Archive for May, 2011

Date: May 6th, 2011
Cate: design research

Transcribing Interviews on Mac, My Way

How do you deal with your voice recording after the interview? When multiple people can be present at the interview, the team could split their roles as an interviewer and a notetaker. Usually this is enough, however, in some cases, because you have to be there on your own or could not take the note properly, you have to return to the voice recordings.

When project affords, I use transcription services. It is high quality, and I do enjoy when someone else does it for me, as I am quickly released from the stress and anxiety, particularly when I have to conduct multiple interviews in consecutive days and have no idea when I could sit down to make sure that I have not missed important elements from the interview. I also like the sense of not missing any information and the fact that textual information provides me for further analysis.

Despite of its exhausting effort, I must say I am sometimes more satisfied with the outcome when I do it myself. The process allows me to relive the interview and reminds me of the discussion vividly and because of the slow progress, it gives me an opportunity to digest the material like a cow digesting the grass, giving me inspiration and somewhat, urge, to move on with the data to the next level. And maybe, this might be totally irrelevant to some of you, but I personally feel happy that someone else is released from this daunting task; for someone who was not present during the actual interview, even if that person is a professional transcriber, it requires a lot of imagination to understand the flow and the context of the conversation in the audio file.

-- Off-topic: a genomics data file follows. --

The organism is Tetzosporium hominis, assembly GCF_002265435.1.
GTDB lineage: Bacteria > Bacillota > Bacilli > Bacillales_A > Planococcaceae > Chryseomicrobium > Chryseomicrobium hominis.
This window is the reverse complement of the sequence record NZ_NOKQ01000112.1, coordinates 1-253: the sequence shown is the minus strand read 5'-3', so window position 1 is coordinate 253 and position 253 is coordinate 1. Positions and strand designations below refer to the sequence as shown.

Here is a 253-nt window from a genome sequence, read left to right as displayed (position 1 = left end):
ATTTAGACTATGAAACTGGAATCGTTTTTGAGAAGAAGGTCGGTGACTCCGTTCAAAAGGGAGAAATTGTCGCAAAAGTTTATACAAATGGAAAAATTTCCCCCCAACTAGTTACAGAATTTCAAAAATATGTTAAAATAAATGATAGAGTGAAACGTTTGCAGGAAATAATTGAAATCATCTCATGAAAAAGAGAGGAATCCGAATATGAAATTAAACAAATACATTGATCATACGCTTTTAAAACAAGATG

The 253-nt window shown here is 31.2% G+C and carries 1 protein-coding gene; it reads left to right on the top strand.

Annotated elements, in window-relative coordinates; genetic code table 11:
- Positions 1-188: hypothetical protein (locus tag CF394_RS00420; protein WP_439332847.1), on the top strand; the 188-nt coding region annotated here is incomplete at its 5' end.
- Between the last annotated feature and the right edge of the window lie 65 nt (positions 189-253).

Below are two approaches I take as I conduct interviews to people, mostly in context of home or work place. First solution is to simply bring a laptop to upon the interview and take notes to the transcription software on a laptop (in this case, Mac). Another solution is a classic pen and paper solution, supported by portable IC recorders.

For interviews with a laptop
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Whether recordings come in video or audio, my favorite application on Mac for the task is PearNote. You can have a trial for 30 days otherwise costs $39.99, which I find it reasonable after knowing the feature.

If you are going to record during the interview from a laptop, the simplest way is to simply record directly to this application. Simply open this application and write down as you record audio. What is great about this application (although there must be numbers of applications which do such things), is that it roughly remembers the location of the cursor as you record. The functionality becomes particularly useful after the interview as you can simply write down a few words and then complete them afterwards as you quickly jump to the recordings as you go.

For interviews without a laptop
But to my experience, in most cases, bringing in a laptop to the interview is not an option. In such cases you can bring in a voice recorder. I suppose people have different preferences over which model to use, but for me important criteria are:

  • Stereo recording. It simply makes it easier for you to recognize who is speaking and grasp the circumstance. Either the voice recorder itself comes with an in-built microphone, otherwise, you can buy one of the accessory microphones to enhance the recording.